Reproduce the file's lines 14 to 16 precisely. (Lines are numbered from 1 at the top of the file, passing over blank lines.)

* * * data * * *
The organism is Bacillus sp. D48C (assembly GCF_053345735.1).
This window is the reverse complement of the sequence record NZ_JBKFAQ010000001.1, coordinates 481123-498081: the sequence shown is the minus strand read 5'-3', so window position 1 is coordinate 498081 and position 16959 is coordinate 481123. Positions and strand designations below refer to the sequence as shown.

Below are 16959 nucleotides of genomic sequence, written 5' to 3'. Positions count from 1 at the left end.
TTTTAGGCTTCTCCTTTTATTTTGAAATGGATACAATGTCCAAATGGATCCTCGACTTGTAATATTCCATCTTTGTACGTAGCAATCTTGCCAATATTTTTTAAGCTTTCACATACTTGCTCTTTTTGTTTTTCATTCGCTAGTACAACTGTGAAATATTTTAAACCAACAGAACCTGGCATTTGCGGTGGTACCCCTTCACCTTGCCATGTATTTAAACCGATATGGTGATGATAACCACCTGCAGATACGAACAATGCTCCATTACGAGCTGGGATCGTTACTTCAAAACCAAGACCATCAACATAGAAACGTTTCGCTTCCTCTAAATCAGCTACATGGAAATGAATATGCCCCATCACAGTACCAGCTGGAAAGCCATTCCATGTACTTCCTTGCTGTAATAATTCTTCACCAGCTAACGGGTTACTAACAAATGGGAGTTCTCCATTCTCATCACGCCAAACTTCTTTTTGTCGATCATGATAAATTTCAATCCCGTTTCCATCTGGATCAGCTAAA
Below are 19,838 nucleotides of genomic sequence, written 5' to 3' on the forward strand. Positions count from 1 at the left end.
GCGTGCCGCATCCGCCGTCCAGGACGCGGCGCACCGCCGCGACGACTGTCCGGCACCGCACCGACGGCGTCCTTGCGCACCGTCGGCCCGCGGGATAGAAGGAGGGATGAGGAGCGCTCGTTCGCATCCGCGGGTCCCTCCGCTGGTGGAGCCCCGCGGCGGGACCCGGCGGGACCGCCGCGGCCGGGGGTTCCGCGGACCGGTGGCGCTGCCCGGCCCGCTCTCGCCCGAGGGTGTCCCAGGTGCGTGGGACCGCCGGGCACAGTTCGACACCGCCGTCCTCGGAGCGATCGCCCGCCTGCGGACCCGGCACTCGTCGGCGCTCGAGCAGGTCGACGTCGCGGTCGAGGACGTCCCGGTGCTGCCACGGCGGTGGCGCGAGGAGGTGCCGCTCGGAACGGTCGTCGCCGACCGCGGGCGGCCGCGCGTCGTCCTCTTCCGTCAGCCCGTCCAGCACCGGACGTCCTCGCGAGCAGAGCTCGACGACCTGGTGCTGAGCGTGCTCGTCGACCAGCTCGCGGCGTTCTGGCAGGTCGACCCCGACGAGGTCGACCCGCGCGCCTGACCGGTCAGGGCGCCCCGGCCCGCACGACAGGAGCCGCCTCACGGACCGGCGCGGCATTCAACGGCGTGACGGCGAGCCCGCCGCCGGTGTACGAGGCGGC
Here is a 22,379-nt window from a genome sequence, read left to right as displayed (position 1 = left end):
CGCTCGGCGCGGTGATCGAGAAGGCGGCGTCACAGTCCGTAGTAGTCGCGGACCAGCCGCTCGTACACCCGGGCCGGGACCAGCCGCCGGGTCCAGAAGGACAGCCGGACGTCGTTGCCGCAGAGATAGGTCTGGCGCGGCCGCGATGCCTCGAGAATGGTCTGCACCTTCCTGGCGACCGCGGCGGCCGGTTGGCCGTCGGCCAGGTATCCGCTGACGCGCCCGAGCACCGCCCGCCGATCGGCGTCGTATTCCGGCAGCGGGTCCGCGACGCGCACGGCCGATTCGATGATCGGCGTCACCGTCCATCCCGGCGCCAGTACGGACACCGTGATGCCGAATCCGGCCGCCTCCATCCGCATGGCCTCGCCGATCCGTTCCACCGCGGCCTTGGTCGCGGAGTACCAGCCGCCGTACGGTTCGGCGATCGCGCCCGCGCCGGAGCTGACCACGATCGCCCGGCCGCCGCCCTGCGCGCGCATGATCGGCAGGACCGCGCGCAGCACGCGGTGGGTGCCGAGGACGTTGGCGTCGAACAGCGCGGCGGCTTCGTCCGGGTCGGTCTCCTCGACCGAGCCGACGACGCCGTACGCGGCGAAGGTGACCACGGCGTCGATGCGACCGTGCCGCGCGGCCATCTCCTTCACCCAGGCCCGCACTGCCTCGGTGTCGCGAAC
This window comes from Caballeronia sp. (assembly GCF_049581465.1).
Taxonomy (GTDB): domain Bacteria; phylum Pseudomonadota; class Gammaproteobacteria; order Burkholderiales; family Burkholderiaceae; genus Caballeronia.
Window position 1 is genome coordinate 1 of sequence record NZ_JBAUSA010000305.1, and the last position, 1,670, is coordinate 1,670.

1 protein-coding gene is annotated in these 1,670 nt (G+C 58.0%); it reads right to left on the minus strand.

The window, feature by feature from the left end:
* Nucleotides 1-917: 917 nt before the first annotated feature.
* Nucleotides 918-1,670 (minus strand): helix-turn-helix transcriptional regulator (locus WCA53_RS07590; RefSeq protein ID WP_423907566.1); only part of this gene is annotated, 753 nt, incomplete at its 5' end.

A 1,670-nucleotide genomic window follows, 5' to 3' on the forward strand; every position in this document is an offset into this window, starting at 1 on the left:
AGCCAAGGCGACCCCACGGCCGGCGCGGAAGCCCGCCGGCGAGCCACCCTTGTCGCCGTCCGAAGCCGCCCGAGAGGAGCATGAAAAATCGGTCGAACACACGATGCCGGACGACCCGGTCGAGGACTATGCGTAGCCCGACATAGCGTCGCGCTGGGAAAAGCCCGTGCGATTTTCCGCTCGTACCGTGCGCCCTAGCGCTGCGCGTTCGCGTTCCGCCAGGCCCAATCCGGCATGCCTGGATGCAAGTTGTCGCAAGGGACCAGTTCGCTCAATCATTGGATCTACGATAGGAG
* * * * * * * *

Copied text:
* Nucleotides 1-917: 917 nt before the first annotated feature.
* Nucleotides 918-1,670 (minus strand): helix-turn-helix transcriptional regulator (locus WCA53_RS07590; RefSeq protein ID WP_423907566.1); only part of this gene is annotated, 753 nt, incomplete at its 5' end.

A 1,670-nucleotide genomic window follows, 5' to 3' on the forward strand; every position in this document is an offset into this window, starting at 1 on the left: